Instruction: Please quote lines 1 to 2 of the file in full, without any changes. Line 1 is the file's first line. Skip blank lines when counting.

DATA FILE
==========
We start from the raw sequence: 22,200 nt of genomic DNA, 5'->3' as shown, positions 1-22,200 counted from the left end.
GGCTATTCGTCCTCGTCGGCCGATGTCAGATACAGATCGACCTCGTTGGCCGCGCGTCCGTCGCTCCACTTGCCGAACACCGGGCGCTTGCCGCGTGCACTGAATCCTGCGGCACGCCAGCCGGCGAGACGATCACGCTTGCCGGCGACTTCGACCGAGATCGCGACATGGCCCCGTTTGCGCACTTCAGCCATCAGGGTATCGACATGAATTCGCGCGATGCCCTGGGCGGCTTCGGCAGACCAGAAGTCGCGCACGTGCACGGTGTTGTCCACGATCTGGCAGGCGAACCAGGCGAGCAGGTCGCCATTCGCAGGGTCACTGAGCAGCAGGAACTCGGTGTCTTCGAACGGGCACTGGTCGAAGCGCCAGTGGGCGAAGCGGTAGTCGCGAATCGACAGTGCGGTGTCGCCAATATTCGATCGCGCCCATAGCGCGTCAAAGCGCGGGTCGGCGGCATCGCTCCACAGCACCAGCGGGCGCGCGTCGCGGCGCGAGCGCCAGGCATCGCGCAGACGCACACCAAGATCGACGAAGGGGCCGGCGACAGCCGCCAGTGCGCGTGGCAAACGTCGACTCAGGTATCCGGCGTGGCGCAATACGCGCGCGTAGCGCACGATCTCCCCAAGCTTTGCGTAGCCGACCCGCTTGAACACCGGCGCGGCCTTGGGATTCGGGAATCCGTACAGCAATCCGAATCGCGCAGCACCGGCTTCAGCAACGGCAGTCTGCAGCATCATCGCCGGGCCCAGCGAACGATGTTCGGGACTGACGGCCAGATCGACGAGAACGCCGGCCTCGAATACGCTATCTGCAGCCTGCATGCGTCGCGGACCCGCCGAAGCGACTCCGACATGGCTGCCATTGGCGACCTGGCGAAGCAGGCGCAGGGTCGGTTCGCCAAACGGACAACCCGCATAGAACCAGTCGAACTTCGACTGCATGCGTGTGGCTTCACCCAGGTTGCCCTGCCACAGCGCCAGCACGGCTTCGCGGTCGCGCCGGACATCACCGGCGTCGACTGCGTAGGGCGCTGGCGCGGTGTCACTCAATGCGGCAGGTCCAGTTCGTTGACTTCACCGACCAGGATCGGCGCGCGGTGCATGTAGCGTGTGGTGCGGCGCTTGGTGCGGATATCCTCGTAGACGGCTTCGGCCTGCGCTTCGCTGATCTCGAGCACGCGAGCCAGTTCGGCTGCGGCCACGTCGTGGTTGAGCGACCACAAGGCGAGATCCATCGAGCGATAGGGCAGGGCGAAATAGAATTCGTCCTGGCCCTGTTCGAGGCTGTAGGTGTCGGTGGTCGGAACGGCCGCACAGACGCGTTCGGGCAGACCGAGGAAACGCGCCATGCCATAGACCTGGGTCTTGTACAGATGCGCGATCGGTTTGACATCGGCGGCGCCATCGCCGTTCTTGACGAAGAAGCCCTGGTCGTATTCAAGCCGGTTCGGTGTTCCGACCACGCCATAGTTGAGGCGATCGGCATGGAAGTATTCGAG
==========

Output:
We start from the raw sequence: 22,200 nt of genomic DNA, 5'->3' as shown, positions 1-22,200 counted from the left end.
GGCTATTCGTCCTCGTCGGCCGATGTCAGATACAGATCGACCTCGTTGGCCGCGCGTCCGTCGCTCCACTTGCCGAACACCGGGCGCTTGCCGCGTGCACTGAATCCTGCGGCACGCCAGCCGGCGAGACGATCACGCTTGCCGGCGACTTCGACCGAGATCGCGACATGGCCCCGTTTGCGCACTTCAGCCATCAGGGTATCGACATGAATTCGCGCGATGCCCTGGGCGGCTTCGGCAGACCAGAAGTCGCGCACGTGCACGGTGTTGTCCACGATCTGGCAGGCGAACCAGGCGAGCAGGTCGCCATTCGCAGGGTCACTGAGCAGCAGGAACTCGGTGTCTTCGAACGGGCACTGGTCGAAGCGCCAGTGGGCGAAGCGGTAGTCGCGAATCGACAGTGCGGTGTCGCCAATATTCGATCGCGCCCATAGCGCGTCAAAGCGCGGGTCGGCGGCATCGCTCCACAGCACCAGCGGGCGCGCGTCGCGGCGCGAGCGCCAGGCATCGCGCAGACGCACACCAAGATCGACGAAGGGGCCGGCGACAGCCGCCAGTGCGCGTGGCAAACGTCGACTCAGGTATCCGGCGTGGCGCAATACGCGCGCGTAGCGCACGATCTCCCCAAGCTTTGCGTAGCCGACCCGCTTGAACACCGGCGCGGCCTTGGGATTCGGGAATCCGTACAGCAATCCGAATCGCGCAGCACCGGCTTCAGCAACGGCAGTCTGCAGCATCATCGCCGGGCCCAGCGAACGATGTTCGGGACTGACGGCCAGATCGACGAGAACGCCGGCCTCGAATACGCTATCTGCAGCCTGCATGCGTCGCGGACCCGCCGAAGCGACTCCGACATGGCTGCCATTGGCGACCTGGCGAAGCAGGCGCAGGGTCGGTTCGCCAAACGGACAACCCGCATAGAACCAGTCGAACTTCGACTGCATGCGTGTGGCTTCACCCAGGTTGCCCTGCCACAGCGCCAGCACGGCTTCGCGGTCGCGCCGGACATCACCGGCGTCGACTGCGTAGGGCGCTGGCGCGGTGTCACTCAATGCGGCAGGTCCAGTTCGTTGACTTCACCGACCAGGATCGGCGCGCGGTGCATGTAGCGTGTGGTGCGGCGCTTGGTGCGGATATCCTCGTAGACGGCTTCGGCCTGCGCTTCGCTGATCTCGAGCACGCGAGCCAGTTCGGCTGCGGCCACGTCGTGGTTGAGCGACCACAAGGCGAGATCCATCGAGCGATAGGGCAGGGCGAAATAGAATTCGTCCTGGCCCTGTTCGAGGCTGTAGGTGTCGGTGGTCGGAACGGCCGCACAGACGCGTTCGGGCAGACCGAGGAAACGCGCCATGCCATAGACCTGGGTCTTGTACAGATGCGCGATCGGTTTGACATCGGCGGCGCCATCGCCGTTCTTGACGAAGAAGCCCTGGTCGTATTCAAGCCGGTTCGGTGTTCCGACCACGCCATAGTTGAGGCGATCGGCATGGAAGTATTCGAG